Ring-wood at thy heeles: O, odious is the name.
    Ford. What name Sir?
    Pist. The horne I say: Farewell:
    Take heed, haue open eye, for theeues doe foot by night.
    665Take heed, ere sommer comes, or Cuckoo-birds do sing.
    Away sir Corporall Nim:
    Beleeue it (Page) he speakes sence.
    Ford. I will be patient: I will find out this.
    Nim. And this is true: I like not the humor of lying:
    670hee hath wronged mee in some humors: I should haue
    borne the humour'd Letter to her: but I haue a sword:
    and it shall bite vpon my necessitie: he loues your wife;
    There's the short and the long: My name is Corporall
    Nim: I speak, and I auouch; 'tis true: my name is Nim:
    675and Falstaffe loues your wife: adieu, I loue not the hu-
    mour of bread and cheese: adieu.
    Page. The humour of it (quoth 'a?) heere's a fellow
    frights English out of his wits.
    Ford. I will seeke out Falstaffe.
    680Page. I neuer heard such a drawling-affecting rogue.
    Ford. If I doe finde it: well.
    Page. I will not beleeue such a Cataian, though the
    Priest o'th'Towne commended him for a true man.
    Ford. 'Twas a good sensible fellow: well.
    685Page. How now Meg?
    Mist. Page. Whether goe you (George?) harke you.
    Mis. Ford. How now (sweet Frank) why art thou me-
    Ford. I melancholy? I am not melancholy:
    690Get you home: goe.
    s. Ford. Faith, thou hast some crochets in thy head,
    Now: will you goe, Mistris Page?
    Mis. Page. Haue with you: you'll come to dinner
    George? Looke who comes yonder: shee shall bee our
    695Messenger to this paltrie Knight.
    Mis. Ford. Trust me, I thought on her: shee'll fit it.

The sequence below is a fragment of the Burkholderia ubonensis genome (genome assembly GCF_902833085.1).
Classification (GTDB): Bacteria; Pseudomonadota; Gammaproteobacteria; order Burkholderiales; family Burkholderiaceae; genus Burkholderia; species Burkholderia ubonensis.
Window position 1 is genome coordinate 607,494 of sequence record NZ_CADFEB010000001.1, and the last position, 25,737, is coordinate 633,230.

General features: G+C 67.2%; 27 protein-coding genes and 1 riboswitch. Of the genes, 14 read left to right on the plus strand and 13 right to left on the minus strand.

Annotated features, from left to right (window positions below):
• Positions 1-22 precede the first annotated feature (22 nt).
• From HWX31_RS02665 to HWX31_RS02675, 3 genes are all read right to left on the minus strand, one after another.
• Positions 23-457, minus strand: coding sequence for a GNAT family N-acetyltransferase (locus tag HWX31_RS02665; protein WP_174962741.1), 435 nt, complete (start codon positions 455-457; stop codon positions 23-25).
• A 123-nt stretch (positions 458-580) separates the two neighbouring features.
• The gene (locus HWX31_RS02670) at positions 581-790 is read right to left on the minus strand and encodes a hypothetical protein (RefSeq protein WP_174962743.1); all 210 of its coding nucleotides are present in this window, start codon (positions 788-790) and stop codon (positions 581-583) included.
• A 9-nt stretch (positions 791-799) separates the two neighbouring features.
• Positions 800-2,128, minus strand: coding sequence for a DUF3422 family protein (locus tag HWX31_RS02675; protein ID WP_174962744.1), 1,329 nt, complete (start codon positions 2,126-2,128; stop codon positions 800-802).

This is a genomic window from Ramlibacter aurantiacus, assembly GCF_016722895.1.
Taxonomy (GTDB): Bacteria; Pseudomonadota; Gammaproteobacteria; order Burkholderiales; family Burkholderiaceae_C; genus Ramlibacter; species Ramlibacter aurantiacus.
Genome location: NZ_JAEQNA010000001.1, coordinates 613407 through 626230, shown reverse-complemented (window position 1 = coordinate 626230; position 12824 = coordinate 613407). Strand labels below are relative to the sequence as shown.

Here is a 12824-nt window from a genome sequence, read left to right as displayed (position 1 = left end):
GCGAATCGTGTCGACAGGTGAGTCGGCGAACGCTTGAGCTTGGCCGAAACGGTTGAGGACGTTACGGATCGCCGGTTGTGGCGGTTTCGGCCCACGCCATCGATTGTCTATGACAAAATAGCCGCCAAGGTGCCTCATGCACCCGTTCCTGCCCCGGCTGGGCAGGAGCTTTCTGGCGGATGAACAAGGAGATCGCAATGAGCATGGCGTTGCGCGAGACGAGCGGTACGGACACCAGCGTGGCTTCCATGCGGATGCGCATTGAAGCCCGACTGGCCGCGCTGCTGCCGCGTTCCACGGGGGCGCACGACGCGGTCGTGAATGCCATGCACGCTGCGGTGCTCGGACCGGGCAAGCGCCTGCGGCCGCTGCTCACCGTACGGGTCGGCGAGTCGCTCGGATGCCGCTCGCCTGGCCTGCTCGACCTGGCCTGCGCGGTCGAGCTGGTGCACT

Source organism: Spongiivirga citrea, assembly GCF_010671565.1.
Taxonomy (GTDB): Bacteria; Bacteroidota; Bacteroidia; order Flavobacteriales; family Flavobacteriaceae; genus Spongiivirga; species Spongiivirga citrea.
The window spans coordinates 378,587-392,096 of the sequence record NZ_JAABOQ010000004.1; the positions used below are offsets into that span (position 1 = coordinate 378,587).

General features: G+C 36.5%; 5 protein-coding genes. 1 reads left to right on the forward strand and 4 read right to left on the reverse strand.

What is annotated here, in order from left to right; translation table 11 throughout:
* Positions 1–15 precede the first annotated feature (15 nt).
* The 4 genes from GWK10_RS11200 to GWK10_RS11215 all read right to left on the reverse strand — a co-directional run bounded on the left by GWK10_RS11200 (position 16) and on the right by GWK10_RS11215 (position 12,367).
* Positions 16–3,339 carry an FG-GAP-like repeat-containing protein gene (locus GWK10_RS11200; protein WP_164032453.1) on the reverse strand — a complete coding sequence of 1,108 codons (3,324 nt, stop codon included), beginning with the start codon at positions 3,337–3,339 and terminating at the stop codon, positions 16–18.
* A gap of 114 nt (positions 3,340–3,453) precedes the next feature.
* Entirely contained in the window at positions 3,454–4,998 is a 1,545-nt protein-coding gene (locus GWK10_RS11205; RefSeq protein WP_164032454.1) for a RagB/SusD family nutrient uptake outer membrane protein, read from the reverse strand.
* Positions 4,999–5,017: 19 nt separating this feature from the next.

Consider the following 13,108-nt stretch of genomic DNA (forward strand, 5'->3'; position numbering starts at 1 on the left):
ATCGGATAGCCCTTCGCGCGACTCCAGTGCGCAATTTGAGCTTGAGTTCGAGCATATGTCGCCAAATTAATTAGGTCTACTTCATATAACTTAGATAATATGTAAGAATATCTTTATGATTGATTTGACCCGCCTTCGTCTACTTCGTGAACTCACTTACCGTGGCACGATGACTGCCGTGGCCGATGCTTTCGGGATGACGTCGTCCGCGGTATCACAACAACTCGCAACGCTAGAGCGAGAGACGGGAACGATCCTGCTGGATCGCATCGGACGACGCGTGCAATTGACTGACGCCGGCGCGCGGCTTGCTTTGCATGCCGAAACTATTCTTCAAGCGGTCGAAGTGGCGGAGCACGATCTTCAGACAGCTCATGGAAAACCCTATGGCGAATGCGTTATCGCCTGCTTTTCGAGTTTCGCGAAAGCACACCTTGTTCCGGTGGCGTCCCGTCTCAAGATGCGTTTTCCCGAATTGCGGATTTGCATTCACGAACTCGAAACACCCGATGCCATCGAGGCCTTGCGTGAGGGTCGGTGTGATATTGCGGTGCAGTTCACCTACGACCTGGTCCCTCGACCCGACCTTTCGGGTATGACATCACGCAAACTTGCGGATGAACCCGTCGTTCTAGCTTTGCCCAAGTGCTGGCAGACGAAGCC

Mis. Page. You are come to see my daughter Anne?
    Qui. I forsooth: and I pray how do's good Mistresse
    700Mis Page. Go in with vs and see: we haue an houres
    talke with you.
    Page. How now Master Ford?
    For. You heard what this knaue told me, did you not?
    Page. Yes, and you heard what the other told me?
    705Ford. Doe you thinke there is truth in them?
    Pag. Hang 'em slaues: I doe not thinke the Knight
    would offer it: But these that accuse him in his intent
    towards our wiues, are a yoake of his discarded men: ve-
    ry rogues, now they be out of seruice.
    710Ford. Were they his men?
    Page. Marry were they.
    Ford. I like it neuer the beter for that,
    Do's he lye at the Garter?
    Page. I marry do's he: if hee should intend this voy-
    715age toward my wife, I would turne her loose to him;
    and what hee gets more of her, then sharpe words, let it
    lye on my head.
    Ford. I doe not misdoubt my wife: but I would bee
    loath to turne them together: a man may be too confi-
    720dent: I would haue nothing lye on my head: I cannot
    be thus satisfied.
    Page. Looke where my ranting-Host of the Garter
    comes: there is eyther liquor in his pate, or mony in his
    purse, when hee lookes so merrily: How now mine
    Host. How now Bully-Rooke: thou'rt a Gentleman
    Caueleiro Iustice, I say.
    Shal. I follow, (mine Host) I follow: Good-euen,
    and twenty (good Master Page.) Master Page, wil you go
    730with vs? we haue sport in hand.
    Host. Tell him Caueleiro-Iustice: tell him Bully-
    Shall. Sir, there is a fray to be fought, betweene Sir
    Hugh the Welch Priest, and Caius the French Doctor.
    Ford. Good